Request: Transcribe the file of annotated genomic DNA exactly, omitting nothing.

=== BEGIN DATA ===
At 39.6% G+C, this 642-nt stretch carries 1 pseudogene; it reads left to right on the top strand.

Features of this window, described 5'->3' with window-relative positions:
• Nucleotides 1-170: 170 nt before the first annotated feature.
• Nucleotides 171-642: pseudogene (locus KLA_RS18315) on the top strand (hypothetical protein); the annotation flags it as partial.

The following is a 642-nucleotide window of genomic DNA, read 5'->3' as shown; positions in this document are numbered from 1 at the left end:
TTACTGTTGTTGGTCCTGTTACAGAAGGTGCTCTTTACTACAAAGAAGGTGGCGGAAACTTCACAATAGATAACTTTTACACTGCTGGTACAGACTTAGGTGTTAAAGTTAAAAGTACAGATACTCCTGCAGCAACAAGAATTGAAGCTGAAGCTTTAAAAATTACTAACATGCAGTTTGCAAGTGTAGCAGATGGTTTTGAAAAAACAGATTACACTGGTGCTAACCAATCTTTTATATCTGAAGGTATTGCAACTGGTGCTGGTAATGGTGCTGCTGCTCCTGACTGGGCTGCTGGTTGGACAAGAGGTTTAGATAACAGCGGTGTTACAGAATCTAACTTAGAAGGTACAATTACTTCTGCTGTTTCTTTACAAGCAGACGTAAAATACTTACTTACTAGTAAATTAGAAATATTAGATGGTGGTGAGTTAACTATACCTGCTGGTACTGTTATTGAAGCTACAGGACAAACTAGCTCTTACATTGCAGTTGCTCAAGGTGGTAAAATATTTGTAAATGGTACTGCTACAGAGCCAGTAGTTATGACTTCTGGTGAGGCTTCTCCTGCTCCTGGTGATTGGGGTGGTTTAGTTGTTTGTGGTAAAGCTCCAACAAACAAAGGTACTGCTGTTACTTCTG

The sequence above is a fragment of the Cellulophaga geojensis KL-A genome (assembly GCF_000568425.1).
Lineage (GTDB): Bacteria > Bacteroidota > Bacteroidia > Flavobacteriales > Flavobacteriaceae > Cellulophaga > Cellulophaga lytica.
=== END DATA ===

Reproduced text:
At 39.6% G+C, this 642-nt stretch carries 1 pseudogene; it reads left to right on the top strand.

Features of this window, described 5'->3' with window-relative positions:
• Nucleotides 1-170: 170 nt before the first annotated feature.
• Nucleotides 171-642: pseudogene (locus KLA_RS18315) on the top strand (hypothetical protein); the annotation flags it as partial.

The following is a 642-nucleotide window of genomic DNA, read 5'->3' as shown; positions in this document are numbered from 1 at the left end:
TTACTGTTGTTGGTCCTGTTACAGAAGGTGCTCTTTACTACAAAGAAGGTGGCGGAAACTTCACAATAGATAACTTTTACACTGCTGGTACAGACTTAGGTGTTAAAGTTAAAAGTACAGATACTCCTGCAGCAACAAGAATTGAAGCTGAAGCTTTAAAAATTACTAACATGCAGTTTGCAAGTGTAGCAGATGGTTTTGAAAAAACAGATTACACTGGTGCTAACCAATCTTTTATATCTGAAGGTATTGCAACTGGTGCTGGTAATGGTGCTGCTGCTCCTGACTGGGCTGCTGGTTGGACAAGAGGTTTAGATAACAGCGGTGTTACAGAATCTAACTTAGAAGGTACAATTACTTCTGCTGTTTCTTTACAAGCAGACGTAAAATACTTACTTACTAGTAAATTAGAAATATTAGATGGTGGTGAGTTAACTATACCTGCTGGTACTGTTATTGAAGCTACAGGACAAACTAGCTCTTACATTGCAGTTGCTCAAGGTGGTAAAATATTTGTAAATGGTACTGCTACAGAGCCAGTAGTTATGACTTCTGGTGAGGCTTCTCCTGCTCCTGGTGATTGGGGTGGTTTAGTTGTTTGTGGTAAAGCTCCAACAAACAAAGGTACTGCTGTTACTTCTG

The sequence above is a fragment of the Cellulophaga geojensis KL-A genome (assembly GCF_000568425.1).
Lineage (GTDB): Bacteria > Bacteroidota > Bacteroidia > Flavobacteriales > Flavobacteriaceae > Cellulophaga > Cellulophaga lytica.